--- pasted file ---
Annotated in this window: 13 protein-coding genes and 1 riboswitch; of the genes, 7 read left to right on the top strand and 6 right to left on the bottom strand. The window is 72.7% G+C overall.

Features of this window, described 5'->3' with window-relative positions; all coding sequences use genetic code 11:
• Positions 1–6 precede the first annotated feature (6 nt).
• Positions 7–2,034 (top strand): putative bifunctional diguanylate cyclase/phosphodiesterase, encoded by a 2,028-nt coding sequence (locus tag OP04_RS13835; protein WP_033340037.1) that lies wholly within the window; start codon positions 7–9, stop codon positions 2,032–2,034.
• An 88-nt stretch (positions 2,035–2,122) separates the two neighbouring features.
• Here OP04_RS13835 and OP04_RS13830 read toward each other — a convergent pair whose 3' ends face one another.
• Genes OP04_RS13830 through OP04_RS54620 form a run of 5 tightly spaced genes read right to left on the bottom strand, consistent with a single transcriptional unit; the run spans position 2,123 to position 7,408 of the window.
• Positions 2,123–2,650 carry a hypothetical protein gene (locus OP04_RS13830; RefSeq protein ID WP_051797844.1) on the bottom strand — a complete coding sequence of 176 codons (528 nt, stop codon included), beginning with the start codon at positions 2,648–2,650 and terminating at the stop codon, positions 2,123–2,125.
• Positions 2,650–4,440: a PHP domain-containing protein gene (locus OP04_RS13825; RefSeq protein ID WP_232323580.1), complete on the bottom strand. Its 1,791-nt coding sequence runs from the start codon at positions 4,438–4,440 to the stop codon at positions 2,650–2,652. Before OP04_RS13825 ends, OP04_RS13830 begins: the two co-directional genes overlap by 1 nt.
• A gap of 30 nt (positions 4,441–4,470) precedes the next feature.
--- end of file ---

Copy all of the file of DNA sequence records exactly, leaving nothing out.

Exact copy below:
Annotated in this window: 13 protein-coding genes and 1 riboswitch; of the genes, 7 read left to right on the top strand and 6 right to left on the bottom strand. The window is 72.7% G+C overall.

Features of this window, described 5'->3' with window-relative positions; all coding sequences use genetic code 11:
• Positions 1–6 precede the first annotated feature (6 nt).
• Positions 7–2,034 (top strand): putative bifunctional diguanylate cyclase/phosphodiesterase, encoded by a 2,028-nt coding sequence (locus tag OP04_RS13835; protein WP_033340037.1) that lies wholly within the window; start codon positions 7–9, stop codon positions 2,032–2,034.
• An 88-nt stretch (positions 2,035–2,122) separates the two neighbouring features.
• Here OP04_RS13835 and OP04_RS13830 read toward each other — a convergent pair whose 3' ends face one another.
• Genes OP04_RS13830 through OP04_RS54620 form a run of 5 tightly spaced genes read right to left on the bottom strand, consistent with a single transcriptional unit; the run spans position 2,123 to position 7,408 of the window.
• Positions 2,123–2,650 carry a hypothetical protein gene (locus OP04_RS13830; RefSeq protein ID WP_051797844.1) on the bottom strand — a complete coding sequence of 176 codons (528 nt, stop codon included), beginning with the start codon at positions 2,648–2,650 and terminating at the stop codon, positions 2,123–2,125.
• Positions 2,650–4,440: a PHP domain-containing protein gene (locus OP04_RS13825; RefSeq protein ID WP_232323580.1), complete on the bottom strand. Its 1,791-nt coding sequence runs from the start codon at positions 4,438–4,440 to the stop codon at positions 2,650–2,652. Before OP04_RS13825 ends, OP04_RS13830 begins: the two co-directional genes overlap by 1 nt.
• A gap of 30 nt (positions 4,441–4,470) precedes the next feature.